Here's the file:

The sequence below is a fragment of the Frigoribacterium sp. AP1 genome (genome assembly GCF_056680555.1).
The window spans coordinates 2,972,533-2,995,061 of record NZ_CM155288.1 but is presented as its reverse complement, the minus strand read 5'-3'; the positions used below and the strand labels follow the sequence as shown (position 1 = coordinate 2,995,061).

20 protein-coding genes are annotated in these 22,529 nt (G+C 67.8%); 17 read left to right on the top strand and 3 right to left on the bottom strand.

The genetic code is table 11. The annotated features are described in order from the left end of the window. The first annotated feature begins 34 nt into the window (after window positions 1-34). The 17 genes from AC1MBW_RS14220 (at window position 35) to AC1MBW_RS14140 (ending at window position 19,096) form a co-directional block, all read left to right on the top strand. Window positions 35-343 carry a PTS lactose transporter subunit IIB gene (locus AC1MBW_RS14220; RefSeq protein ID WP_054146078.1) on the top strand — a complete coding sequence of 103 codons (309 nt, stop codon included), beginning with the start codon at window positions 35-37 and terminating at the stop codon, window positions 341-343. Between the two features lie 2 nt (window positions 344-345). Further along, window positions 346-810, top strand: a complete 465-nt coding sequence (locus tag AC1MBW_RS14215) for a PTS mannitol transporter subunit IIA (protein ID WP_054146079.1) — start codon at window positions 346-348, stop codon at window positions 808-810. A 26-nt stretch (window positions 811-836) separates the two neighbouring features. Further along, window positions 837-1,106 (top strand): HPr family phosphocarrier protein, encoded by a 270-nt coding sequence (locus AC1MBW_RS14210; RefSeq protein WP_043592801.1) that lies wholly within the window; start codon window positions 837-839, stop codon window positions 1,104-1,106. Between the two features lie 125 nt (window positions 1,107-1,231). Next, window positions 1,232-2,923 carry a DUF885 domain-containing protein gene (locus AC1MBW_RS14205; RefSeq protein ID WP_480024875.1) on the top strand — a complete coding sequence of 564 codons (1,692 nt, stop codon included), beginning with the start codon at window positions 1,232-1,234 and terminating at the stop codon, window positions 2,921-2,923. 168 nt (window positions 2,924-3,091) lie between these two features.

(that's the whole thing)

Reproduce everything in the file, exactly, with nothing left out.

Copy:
The sequence below is a fragment of the Frigoribacterium sp. AP1 genome (genome assembly GCF_056680555.1).
The window spans coordinates 2,972,533-2,995,061 of record NZ_CM155288.1 but is presented as its reverse complement, the minus strand read 5'-3'; the positions used below and the strand labels follow the sequence as shown (position 1 = coordinate 2,995,061).

20 protein-coding genes are annotated in these 22,529 nt (G+C 67.8%); 17 read left to right on the top strand and 3 right to left on the bottom strand.

The genetic code is table 11. The annotated features are described in order from the left end of the window. The first annotated feature begins 34 nt into the window (after window positions 1-34). The 17 genes from AC1MBW_RS14220 (at window position 35) to AC1MBW_RS14140 (ending at window position 19,096) form a co-directional block, all read left to right on the top strand. Window positions 35-343 carry a PTS lactose transporter subunit IIB gene (locus AC1MBW_RS14220; RefSeq protein ID WP_054146078.1) on the top strand — a complete coding sequence of 103 codons (309 nt, stop codon included), beginning with the start codon at window positions 35-37 and terminating at the stop codon, window positions 341-343. Between the two features lie 2 nt (window positions 344-345). Further along, window positions 346-810, top strand: a complete 465-nt coding sequence (locus tag AC1MBW_RS14215) for a PTS mannitol transporter subunit IIA (protein ID WP_054146079.1) — start codon at window positions 346-348, stop codon at window positions 808-810. A 26-nt stretch (window positions 811-836) separates the two neighbouring features. Further along, window positions 837-1,106 (top strand): HPr family phosphocarrier protein, encoded by a 270-nt coding sequence (locus AC1MBW_RS14210; RefSeq protein WP_043592801.1) that lies wholly within the window; start codon window positions 837-839, stop codon window positions 1,104-1,106. Between the two features lie 125 nt (window positions 1,107-1,231). Next, window positions 1,232-2,923 carry a DUF885 domain-containing protein gene (locus AC1MBW_RS14205; RefSeq protein ID WP_480024875.1) on the top strand — a complete coding sequence of 564 codons (1,692 nt, stop codon included), beginning with the start codon at window positions 1,232-1,234 and terminating at the stop codon, window positions 2,921-2,923. 168 nt (window positions 2,924-3,091) lie between these two features.